The song “Dirty Water” reverberated through the Public Theatre in Lewiston on Friday night as the stage lights dawned on an alley and a black trash bag leaning against a plastic trash bin. The set was simple and nondescript, but the classic lyrics completed the image perfectly. Playwright David Lindsay-Abaire was about to tell a story about his town, South Boston.

It’s a rough neighborhood that hasn’t changed much in the nearly 50 years since “Dirty Water” was written. The Charles River, thieves, frustrated women and cool people – it’s all still there. “Good People” tells the everyday story of one frustrated woman, Margaret (Janet Mitchko).

She hasn’t had an easy life. Margaret is a middle-aged, single mother of an adult disabled child. As the play opens, life is once again throwing her a figurative gutter ball, this time in the back alley of her employer, the Dollar Store.

This job is just the latest in a long list of jobs she has been fired from due to hiccups in life that include child-care issues and transportation delays. Despite her pleas and offer to take a pay cut, Margaret is once again fired. And, adding insult to injury, the hatchet man is Stevie (Blake Segal), the son of her deceased friend.

Margaret’s support system is limited to her unreliable landlady, Dottie (Sharon Alexander), and her big-hearted, mouthy friend, Jean (Laurie Dawn).

Desperate to find employment, Margaret takes Jean’s advice and pays a visit to her ex-boyfriend, Mike (Joe Gately), who’s now a “lace curtain” doctor living in affluent Chestnut Hill.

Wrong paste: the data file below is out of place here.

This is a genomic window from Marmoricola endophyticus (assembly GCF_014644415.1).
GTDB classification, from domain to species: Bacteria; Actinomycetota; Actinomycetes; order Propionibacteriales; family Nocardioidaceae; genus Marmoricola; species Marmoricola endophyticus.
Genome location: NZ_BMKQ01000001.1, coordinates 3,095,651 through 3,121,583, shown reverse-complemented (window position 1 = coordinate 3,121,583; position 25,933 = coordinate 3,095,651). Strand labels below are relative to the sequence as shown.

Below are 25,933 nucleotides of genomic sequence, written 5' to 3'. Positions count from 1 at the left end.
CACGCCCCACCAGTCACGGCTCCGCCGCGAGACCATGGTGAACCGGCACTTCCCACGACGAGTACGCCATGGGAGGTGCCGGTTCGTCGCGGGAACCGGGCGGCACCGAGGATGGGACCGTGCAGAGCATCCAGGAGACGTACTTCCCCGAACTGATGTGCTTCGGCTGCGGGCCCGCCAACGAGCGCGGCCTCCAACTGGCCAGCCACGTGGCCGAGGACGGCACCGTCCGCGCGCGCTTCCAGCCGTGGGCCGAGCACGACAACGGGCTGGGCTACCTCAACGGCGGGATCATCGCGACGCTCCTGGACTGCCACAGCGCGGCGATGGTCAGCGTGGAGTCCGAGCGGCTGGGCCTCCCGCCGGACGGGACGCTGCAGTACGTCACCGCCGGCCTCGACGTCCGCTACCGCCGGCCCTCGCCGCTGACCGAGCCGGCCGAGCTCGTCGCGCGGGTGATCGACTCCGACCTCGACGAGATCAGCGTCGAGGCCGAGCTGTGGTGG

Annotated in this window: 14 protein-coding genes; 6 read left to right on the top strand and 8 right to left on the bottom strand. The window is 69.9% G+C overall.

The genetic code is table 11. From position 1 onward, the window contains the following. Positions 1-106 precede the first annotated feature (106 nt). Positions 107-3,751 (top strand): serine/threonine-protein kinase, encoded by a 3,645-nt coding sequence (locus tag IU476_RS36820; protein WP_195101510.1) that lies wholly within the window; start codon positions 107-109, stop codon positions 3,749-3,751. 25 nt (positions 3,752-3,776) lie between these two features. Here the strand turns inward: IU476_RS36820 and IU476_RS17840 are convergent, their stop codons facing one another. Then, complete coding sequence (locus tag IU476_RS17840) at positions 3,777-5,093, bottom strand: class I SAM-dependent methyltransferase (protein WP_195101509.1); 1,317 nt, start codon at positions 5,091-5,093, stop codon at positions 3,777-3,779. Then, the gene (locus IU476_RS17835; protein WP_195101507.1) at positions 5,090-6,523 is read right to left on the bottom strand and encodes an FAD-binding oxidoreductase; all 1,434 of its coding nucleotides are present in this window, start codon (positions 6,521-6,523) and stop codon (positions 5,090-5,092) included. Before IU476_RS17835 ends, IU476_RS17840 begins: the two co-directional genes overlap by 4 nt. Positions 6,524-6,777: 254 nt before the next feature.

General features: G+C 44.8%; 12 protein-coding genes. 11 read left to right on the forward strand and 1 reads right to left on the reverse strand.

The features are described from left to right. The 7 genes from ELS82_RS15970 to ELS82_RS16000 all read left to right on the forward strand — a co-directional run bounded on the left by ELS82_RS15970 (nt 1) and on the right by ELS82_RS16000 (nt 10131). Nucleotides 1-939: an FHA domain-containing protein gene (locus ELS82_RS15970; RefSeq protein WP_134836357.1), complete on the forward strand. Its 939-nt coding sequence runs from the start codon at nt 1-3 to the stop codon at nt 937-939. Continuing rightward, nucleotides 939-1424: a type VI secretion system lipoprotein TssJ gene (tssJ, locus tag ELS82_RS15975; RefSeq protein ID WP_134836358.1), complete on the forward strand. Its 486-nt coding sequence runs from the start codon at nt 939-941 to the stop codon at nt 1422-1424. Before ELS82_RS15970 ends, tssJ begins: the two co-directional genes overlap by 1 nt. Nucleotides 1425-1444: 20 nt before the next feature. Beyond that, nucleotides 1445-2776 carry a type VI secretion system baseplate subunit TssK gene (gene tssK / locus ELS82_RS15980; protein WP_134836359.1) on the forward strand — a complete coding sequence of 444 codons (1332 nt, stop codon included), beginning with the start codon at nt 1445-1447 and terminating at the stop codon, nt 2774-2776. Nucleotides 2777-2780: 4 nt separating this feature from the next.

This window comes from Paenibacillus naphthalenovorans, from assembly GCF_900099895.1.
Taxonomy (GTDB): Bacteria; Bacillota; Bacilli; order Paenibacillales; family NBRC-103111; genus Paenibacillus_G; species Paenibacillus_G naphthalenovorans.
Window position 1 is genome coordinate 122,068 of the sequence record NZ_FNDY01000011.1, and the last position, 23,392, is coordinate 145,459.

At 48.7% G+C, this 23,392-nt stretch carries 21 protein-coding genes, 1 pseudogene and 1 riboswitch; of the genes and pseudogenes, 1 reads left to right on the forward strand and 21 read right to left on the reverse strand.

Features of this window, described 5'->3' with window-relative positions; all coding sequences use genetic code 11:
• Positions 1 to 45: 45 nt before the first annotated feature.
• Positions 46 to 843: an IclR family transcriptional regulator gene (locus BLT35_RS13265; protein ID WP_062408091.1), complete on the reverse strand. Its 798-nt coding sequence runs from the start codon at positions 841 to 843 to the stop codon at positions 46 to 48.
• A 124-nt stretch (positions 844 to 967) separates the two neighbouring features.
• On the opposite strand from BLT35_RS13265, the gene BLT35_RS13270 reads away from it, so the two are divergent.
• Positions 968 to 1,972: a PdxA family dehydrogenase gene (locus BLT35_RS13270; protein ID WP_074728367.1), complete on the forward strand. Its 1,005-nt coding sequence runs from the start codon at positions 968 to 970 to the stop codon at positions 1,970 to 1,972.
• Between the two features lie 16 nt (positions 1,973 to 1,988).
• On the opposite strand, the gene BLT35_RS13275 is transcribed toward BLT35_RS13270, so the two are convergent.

Mike escaped the neighborhood, but are he and his wife, Kate (Christina Gordon), happily living the American dream?

The drama delivers a hard-luck look at life in South Boston. Alcoholism, violence and poverty are prevalent. For Margaret and her friends, bingo is the biggest source of fun and excitement.

Mitchko nicely captures her character’s frustration over her derailed life and uncertain future.

True to life, the play also mixes in humor. The audience laughed Friday as Dottie and Jean traded barbs. And everyone found amusement poking fun at Dottie’s handcrafted bunnies.

Alexander provided an entertaining dose of self-preservation as Dottie, and Dawn memorably portrayed Jean as a brazen spitfire, championing her friend.

Although a more minor character, Segal’s Stevie provided great contrast to Gately’s “altruistic” character, Mike, recalling the age-old adage about judging a book by its cover.

Gordon added further depth as the rich-born wife, faced with her own life challenges.

“Good People” is undoubtedly setting-specific, with plenty of inside Southie jokes, but the themes throughout the play strike a chord with anyone who has struggled.

Who are the “good people” in life? And when all is said and done, is hard work all it takes to succeed, or does success hinge on the cards one is dealt by life?

April Boyle is a freelance writer from Casco. She can be contacted at:

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